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TO YOUR GOOD HEALTH #TFB20210927

FOR RELEASE WEEK OF Sept. 27, 2021 (Col. 1)

BYLINE: By Keith Roach, M.D.

TITLE: Wine is not a health food

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DEAR DR. ROACH: I have read about the benefits of having a glass of wine per day for women, or two glasses for men. Can you please tell me how your health will be affected if you have more? My husband often drinks a bottle of wine a night, and if we go out he will have cocktails as well. -- Anon.

ANSWER: I wish nobody had ever said that a glass of wine a day is healthy. It may be true, but experts disagree.

It is true that people who drink moderately, at or below the one or two drinks level you reference, have decreased risk for some conditions compared with nondrinkers. This includes coronary artery disease, the kind of heart disease that leads to heart attacks. But it's not clear that it is the wine that is doing it. It could be that moderate drinkers have other good health behavior responsible for the better outcomes seen. The definitive study, a blinded, randomized, controlled trial, can't be done. Too many people with problem drinking justify their behavior by saying small amounts of alcohol are beneficial.

What is clear is that excess alcohol, above the level you mentioned, can cause many health problems. I can't even summarize all the potential health harms in an entire column, but some of the most important include heart rhythm problems, such as atrial fibrillation; heart failure; bone marrow suppression; liver disease; neurological and psychiatric illness, including dementia, anxiety and depression; high blood pressure; increased risk for some infections and several cancers, including breast cancer in women and esophageal cancer in both men and women; trauma; and motor vehicle accidents.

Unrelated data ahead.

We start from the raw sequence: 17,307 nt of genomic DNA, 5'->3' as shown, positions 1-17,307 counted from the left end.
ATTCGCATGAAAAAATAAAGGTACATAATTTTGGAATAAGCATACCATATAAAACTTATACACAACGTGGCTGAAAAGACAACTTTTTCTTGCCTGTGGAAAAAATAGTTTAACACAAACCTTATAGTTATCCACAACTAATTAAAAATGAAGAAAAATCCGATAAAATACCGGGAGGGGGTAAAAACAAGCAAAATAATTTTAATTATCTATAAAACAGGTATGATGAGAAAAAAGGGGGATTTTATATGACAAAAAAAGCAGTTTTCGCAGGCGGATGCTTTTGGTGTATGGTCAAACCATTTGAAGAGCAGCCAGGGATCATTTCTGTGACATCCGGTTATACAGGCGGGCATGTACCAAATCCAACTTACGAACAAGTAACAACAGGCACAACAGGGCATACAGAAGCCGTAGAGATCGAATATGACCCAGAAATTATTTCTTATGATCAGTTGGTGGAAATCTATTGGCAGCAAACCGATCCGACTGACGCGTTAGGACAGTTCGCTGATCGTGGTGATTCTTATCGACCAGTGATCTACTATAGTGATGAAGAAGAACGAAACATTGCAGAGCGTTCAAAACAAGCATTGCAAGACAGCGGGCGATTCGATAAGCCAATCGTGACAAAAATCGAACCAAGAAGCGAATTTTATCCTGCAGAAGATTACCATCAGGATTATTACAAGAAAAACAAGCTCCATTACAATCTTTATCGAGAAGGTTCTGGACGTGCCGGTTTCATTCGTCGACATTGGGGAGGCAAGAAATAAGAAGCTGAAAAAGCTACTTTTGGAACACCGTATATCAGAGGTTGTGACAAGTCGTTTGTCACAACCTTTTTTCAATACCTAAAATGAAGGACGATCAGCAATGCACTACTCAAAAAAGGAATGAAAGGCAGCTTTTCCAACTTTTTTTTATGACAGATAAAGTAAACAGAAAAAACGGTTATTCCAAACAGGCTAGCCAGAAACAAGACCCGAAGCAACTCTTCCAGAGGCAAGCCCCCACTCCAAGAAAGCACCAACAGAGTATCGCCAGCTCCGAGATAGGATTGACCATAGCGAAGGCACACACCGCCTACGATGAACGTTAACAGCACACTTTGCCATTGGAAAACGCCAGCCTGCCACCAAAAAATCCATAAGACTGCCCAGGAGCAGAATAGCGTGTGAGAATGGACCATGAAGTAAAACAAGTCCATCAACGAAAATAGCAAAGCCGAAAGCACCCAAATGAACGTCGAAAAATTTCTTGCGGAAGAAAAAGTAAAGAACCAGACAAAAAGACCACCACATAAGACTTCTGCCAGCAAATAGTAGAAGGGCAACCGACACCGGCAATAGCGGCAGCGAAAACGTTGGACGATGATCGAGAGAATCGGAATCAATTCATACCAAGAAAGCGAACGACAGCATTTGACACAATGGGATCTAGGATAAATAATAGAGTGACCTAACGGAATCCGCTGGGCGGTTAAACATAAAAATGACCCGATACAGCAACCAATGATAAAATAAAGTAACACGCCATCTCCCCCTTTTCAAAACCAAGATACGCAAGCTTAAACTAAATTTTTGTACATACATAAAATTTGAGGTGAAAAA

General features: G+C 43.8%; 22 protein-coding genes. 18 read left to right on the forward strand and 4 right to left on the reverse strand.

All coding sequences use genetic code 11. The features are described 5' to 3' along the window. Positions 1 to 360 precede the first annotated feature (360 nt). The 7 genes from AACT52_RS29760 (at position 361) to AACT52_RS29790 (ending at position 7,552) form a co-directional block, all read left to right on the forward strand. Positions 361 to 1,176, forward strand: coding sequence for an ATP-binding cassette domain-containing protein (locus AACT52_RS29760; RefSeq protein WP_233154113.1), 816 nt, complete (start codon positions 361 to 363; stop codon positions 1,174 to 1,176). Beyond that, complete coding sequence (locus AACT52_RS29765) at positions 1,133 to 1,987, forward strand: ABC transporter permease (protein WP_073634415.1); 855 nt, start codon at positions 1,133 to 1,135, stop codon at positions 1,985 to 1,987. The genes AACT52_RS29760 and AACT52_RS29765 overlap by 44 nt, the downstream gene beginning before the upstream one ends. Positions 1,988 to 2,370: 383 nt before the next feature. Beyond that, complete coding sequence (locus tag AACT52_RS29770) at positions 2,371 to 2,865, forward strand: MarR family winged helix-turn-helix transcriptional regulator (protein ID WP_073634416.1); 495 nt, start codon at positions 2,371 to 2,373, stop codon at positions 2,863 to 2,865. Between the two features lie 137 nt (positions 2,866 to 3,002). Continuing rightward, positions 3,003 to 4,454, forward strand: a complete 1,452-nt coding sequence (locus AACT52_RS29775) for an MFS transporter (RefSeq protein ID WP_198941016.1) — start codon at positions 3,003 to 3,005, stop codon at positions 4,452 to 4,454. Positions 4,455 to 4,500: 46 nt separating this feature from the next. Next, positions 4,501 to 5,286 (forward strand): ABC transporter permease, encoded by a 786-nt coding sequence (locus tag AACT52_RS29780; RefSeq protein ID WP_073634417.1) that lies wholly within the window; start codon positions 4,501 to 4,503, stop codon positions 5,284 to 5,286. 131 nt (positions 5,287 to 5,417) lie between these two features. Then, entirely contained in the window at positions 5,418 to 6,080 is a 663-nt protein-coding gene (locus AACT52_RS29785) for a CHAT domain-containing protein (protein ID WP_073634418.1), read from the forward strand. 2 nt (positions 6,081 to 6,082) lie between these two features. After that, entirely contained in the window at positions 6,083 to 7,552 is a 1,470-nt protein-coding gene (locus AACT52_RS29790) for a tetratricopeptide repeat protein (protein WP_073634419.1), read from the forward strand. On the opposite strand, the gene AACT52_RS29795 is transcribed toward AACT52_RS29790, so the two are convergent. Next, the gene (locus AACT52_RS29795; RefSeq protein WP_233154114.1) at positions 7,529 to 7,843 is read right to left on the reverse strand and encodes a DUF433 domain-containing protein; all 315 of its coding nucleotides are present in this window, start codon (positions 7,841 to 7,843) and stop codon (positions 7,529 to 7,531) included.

A bottle of wine a day is about five standard drinks. Cocktails on top, of course, are even more. That level of alcohol increases your husband's risk of dying from any cause by something like 20%.

If you enjoy your glass of wine, drink in moderation, but I do not recommend drinking alcohol for any health benefit.

DEAR DR. ROACH: I have COPD. Will supplemental oxygen help me to resume walking outdoors for a daily exercise? I'm referring to the over-the-shoulder oxygenator now being advertised. This equipment is pretty expensive, so I don't want to waste my money if it won't help me. -- J.H.

ANSWER: Chronic obstructive pulmonary disease is a condition of compromised lungs and is most related to smoking, although there are other causes that make up a small minority of cases.

The first consideration for your question is: What are your oxygen saturation levels, both at rest and during exertion? If a person has low oxygen levels, then there is strong evidence that giving oxygen improves both survival and quality of life. People with an oxygen saturation of 88% or less should be on oxygen full time.

People with poor exercise tolerance but with oxygen levels above 88% should be considered for evaluation of low oxygen during exercise. There is evidence that using oxygen helps exercise tolerance in people who develop low oxygen during exercise, but less than half of participants in one key study had a "clinically meaningful" improvement.

If oxygen levels are normal at rest and during exertion, there is no evidence that supplemental oxygen is of benefit.

Some important treatments for COPD that are sometimes not given include learning how to use inhalers properly -- it's not as easy as it looks; pulmonary rehabilitation; vaccination, especially against influenza, pneumonia and COVID-19; possibly vitamin D supplements; and nutrition (weight loss is common in COPD).

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Dr. Roach regrets that he is unable to answer individual letters, but will incorporate them in the column whenever possible. Readers may email questions to ToYourGoodHealth@med.cornell.edu or send mail to 628 Virginia Dr., Orlando, FL 32803.

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